2021 Bentley Flying Spur V-8 First Look: Same Lux for Less Bucks

2021 Bentley Flying Spur V-8 First Look: Same Lux for Less Bucks

Bentley follows a very specific formula with its new vehicle launches these days. Step one: reveal a very luxurious and expensive car (or SUV) with the brand’s unique W-12 twin-turbo engine under the hood; second step: wait a year; and step three: add a twin-turbo 4.0-liter V8 to the mix as a cheaper, lighter option. So it’s no surprise that Bentley has just announced that the latest Flying Spur, introduced last year, will get a new entry-level twin-turbo V8 engine option for the upcoming 2021 model year, which will be named predictably. , the Flying Spur V-8.


The V-8 is the now familiar (to Volkswagen Group enthusiasts) twin-turbocharged 4.0-liter that you get in cars as diverse as the Audi RS 6, Porsche Panamera Turbo, and Bentley’s Continental GT ( both of the Flying Spur. Door sibling). In the Flying Spur, the power of the V-8 is not as high as in some of these other models, although the V-8 still develops 542 horsepower and 568 lb-ft of torque. All of that twist is also available at under 2,000 rpm, and Bentley says the large and luxurious Flying Spur V-8 is good for a 4.0 second run at 0-60 mph and will top out at 198 mph.

These numbers follow those of the 626-horsepower Flying Spur W-12, which reaches 60 mph in 3.7 seconds and is capable of 207 mph. But, come on. The “slower” V-8 model will always be one of the fastest sedans in the world, and the smaller engine has other dynamic advantages. According to Bentley, the Flying Spur V-8 weighs almost 220 pounds less than the W-12 model. It still weighs over 5,000 pounds, but as with the V-8 variant of the Continental GT, we suspect that much of that weight savings is scooped out by the Spur nose, which should bring some improvements to the handling service.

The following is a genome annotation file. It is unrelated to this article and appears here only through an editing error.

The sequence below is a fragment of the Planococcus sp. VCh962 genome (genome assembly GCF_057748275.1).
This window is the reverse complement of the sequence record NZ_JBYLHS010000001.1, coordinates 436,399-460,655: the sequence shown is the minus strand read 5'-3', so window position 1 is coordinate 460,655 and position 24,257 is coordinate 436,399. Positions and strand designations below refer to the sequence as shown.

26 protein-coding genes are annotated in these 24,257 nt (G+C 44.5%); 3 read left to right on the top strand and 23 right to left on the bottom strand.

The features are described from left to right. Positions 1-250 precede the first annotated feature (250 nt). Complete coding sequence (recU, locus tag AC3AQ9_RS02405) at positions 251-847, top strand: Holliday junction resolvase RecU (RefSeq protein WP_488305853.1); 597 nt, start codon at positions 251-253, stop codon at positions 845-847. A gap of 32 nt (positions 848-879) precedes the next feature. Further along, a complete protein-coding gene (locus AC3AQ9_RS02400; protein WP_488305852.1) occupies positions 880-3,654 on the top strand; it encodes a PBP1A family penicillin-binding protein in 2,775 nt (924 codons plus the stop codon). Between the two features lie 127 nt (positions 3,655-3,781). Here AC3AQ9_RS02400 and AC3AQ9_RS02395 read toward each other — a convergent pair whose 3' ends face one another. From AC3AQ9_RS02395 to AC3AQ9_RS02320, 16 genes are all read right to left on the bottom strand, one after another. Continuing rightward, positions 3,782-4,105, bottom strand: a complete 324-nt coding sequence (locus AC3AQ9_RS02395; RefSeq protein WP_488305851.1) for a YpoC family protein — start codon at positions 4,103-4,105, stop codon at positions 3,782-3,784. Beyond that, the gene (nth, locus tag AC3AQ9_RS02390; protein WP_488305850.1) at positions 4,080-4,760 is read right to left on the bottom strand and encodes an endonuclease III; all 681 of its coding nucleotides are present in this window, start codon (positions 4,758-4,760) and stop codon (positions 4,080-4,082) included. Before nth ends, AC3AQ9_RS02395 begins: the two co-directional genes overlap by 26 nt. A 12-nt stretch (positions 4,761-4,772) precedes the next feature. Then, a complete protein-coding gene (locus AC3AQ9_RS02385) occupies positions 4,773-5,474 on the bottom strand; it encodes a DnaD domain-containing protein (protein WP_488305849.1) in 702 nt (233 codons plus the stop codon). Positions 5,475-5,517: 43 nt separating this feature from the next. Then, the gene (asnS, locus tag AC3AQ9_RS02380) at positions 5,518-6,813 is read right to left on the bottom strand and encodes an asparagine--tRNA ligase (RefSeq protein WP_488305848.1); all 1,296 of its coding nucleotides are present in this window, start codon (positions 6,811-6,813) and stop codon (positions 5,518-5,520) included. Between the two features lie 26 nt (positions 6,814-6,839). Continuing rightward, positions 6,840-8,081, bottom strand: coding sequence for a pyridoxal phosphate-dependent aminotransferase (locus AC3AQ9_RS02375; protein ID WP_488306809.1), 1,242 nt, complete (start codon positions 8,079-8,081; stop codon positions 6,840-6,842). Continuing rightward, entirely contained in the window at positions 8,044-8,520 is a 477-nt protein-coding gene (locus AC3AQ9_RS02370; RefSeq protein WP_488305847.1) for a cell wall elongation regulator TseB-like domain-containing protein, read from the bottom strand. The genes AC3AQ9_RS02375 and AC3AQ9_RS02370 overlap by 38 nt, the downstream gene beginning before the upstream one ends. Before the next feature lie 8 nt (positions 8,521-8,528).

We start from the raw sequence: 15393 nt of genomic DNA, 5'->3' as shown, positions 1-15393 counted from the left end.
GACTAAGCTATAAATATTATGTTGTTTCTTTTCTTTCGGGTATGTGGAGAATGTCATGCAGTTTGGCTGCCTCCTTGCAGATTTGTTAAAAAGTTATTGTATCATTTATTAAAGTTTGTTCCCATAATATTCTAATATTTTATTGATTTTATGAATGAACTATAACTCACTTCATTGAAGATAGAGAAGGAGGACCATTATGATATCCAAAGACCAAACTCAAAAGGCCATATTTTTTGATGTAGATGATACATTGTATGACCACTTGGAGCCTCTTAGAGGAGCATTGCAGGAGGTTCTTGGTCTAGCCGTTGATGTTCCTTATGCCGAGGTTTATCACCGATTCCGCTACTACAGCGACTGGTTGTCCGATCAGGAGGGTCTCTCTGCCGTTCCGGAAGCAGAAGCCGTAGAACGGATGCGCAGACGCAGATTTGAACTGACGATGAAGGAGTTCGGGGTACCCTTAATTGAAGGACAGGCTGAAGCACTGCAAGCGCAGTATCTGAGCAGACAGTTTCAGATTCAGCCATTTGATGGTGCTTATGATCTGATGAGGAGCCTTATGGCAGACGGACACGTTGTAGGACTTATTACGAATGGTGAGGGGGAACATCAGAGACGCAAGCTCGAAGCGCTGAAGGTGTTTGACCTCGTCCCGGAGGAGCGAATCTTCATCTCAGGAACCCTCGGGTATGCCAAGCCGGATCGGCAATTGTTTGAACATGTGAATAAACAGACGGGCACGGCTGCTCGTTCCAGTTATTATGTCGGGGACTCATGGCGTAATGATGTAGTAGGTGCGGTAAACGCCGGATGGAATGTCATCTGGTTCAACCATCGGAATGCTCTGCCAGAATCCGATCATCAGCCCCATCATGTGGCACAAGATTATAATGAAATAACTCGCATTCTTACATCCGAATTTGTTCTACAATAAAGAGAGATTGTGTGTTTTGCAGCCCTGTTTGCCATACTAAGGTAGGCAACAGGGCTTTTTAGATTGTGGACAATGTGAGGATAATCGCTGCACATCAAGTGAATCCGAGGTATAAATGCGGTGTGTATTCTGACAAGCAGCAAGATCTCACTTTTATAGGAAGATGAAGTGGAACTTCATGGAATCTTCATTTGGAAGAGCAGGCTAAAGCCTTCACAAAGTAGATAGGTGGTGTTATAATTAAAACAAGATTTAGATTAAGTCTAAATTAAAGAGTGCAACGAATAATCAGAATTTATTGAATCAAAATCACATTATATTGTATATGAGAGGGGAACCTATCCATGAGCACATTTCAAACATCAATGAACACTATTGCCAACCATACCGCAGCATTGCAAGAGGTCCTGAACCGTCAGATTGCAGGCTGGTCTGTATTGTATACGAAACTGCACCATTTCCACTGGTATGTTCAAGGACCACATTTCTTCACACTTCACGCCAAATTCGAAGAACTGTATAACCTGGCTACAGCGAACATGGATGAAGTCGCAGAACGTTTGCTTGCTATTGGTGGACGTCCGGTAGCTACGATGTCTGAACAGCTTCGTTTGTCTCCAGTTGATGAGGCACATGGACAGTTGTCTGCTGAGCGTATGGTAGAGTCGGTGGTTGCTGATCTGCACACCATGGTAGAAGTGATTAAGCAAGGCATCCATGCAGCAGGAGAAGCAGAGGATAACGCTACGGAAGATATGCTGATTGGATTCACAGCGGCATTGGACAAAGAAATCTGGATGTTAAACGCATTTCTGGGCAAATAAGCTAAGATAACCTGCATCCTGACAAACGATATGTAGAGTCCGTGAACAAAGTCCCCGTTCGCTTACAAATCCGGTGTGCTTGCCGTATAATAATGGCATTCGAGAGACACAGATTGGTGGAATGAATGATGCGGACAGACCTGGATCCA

As you can imagine, having four fewer cylinders under the hood also slightly increases fuel efficiency. The V-8-powered Flying Spur can travel up to 400 miles on a single tank of fuel thanks to deactivation of the cylinders under light loads and, finally, less weight to carry. The Flying Spur can cut half of its cylinders in just 20 milliseconds – only a tenth of the time it takes to flash. Not only does this mean more miles per gallon, but it also means reduced CO2 emissions.

You can spot a Flying Spur V8 by its black exterior accents and four-exhaust setup – the W-12 car has two massive ovals instead of the smaller four seen here. There’s no word on the price yet, but you can expect the V-8 to be cheaper than the W-12 car. For an idea of ​​the kind of reduction you might see, the two-door Continental GT V-8 costs almost $ 16,000 less than the W-12 model. Of course, you can’t brag about spending the most dough possible on Bentley’s sleek Flying Spur sedan – now its only sedan – but we believe customers will be just as happy with the V-8 as they are with the bigger engine. W-12.

The first glimpse of the Bentley Flying Spur V-8 after 2021: the same luxury for less dollars appeared first on MotorTrend.

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